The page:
Interest in Rosé wines has never been higher. Judging from sales of the last couple of vintages, Rosé has supplanted Beaujolais Nouveau as “the seasonal” wine.
While perfectly suited to sipping at the backyard BBQ, don’t underestimate Rosé’s versatility. Try with roast turkey or chicken, simple pan-seared fish, soups, and starters. Heck, I’ve enjoyed it right out of a brown paper bag!
Here are some of my favorites from the 2010 vintage:
Two properties I visited in France earlier this year make dynamite Rosés. Domaine de Fondrèche ($12.99) is on the picturesque foothills of Mount Ventoux. Bio-dynamic farming. Beautiful light pink hue, hints of peachy fruit with surprising punch/hangtime. Mas des Bressades ($10.99) is one of my favorite estates in Costieres de Nîmes. Aromas and flavors of hard candy, flowers and wild strawberries. Lovely.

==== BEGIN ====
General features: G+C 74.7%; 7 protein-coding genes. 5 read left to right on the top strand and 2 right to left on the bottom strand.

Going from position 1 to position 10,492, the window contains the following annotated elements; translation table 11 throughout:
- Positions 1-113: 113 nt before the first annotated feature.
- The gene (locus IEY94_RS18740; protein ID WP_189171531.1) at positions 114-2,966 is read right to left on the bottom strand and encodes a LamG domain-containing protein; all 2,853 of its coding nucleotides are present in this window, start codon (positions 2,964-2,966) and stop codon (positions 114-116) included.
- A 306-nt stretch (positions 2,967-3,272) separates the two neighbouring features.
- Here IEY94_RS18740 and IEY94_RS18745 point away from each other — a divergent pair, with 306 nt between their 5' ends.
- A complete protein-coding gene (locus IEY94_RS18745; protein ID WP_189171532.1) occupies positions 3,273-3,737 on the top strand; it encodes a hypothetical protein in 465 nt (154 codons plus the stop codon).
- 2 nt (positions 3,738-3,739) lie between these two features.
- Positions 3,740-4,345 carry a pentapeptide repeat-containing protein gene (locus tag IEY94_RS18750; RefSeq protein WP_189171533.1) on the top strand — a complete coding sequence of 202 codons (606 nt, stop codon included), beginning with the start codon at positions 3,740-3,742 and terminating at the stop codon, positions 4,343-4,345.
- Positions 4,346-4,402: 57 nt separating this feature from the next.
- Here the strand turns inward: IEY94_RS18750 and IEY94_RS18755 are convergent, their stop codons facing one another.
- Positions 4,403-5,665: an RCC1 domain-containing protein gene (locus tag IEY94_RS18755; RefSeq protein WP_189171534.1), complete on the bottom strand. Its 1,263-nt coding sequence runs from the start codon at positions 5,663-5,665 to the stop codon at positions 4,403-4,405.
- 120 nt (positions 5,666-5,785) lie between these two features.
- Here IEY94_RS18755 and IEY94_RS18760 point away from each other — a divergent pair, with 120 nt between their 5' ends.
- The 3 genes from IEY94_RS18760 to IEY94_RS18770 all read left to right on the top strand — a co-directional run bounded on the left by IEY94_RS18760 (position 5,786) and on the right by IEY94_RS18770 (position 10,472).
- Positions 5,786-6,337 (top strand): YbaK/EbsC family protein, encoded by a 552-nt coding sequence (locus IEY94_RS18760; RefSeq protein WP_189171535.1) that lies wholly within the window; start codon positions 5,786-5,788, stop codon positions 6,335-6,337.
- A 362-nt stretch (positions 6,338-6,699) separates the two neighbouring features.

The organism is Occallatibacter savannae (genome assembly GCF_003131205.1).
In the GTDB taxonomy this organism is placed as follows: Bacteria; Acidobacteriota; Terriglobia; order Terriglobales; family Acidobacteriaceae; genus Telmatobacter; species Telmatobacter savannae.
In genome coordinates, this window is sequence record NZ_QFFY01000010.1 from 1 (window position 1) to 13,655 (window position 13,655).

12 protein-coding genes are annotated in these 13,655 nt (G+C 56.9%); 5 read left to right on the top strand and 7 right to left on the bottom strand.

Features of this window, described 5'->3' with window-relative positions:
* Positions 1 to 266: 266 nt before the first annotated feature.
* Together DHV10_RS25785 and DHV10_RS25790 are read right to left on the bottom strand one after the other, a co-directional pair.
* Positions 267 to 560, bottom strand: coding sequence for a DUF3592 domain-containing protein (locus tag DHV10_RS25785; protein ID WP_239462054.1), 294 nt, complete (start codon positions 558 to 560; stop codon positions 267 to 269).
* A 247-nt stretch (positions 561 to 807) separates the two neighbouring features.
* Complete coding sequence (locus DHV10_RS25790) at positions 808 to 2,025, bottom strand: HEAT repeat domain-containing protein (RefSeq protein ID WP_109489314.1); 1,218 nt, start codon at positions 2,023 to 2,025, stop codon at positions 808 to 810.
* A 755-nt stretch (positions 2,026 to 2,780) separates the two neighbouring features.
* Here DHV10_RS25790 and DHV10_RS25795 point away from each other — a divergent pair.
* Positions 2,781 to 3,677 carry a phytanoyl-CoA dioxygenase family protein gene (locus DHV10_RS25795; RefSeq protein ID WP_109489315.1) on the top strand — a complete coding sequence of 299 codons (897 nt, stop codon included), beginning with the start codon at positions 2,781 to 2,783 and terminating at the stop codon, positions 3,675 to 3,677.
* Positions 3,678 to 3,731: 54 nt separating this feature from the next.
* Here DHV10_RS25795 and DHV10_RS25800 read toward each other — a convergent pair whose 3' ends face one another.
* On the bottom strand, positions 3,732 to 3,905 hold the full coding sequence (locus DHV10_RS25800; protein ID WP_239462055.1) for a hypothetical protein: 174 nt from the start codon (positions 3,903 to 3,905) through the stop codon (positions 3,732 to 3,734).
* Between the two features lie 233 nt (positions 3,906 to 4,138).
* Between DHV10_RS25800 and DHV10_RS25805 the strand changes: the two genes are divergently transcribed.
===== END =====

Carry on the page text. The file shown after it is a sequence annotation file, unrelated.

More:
I had lunch a few months ago with the talented, young winemaker Cristiano Garella of Azienda Agricola Sella from northern Piedmont and his Rosé was quite a discovery. His “Majoli” bottling ($17.99) is a Rosé made from 100% Nebbiolo. Importer Oliver McCrum writes: “The wine shows perfumes of pomegranate and watermelon, with echoes of licorice and Rosé petal. Substantial and intense with a pleasing ‘crunchiness.’”
I liked what I found when I discovered the H&M Hofer Zweigelt Rosé ($17.99) from Austria at a tasting. Don’t let the light, delicate color fool you. Surprisingly intense. Tasty.
Château de Trinquevedel Tavel Rosé ($15.99) imported by legendary importer Kermit Lynch is our best-selling Rosé – vintage in, vintage out. Tavel is the only A.O.C. entirely made up of Rosé, which prohibits any whites or reds from wearing the label of this Southern Rhone cru.
Howard Padgett Imported Wine Buyer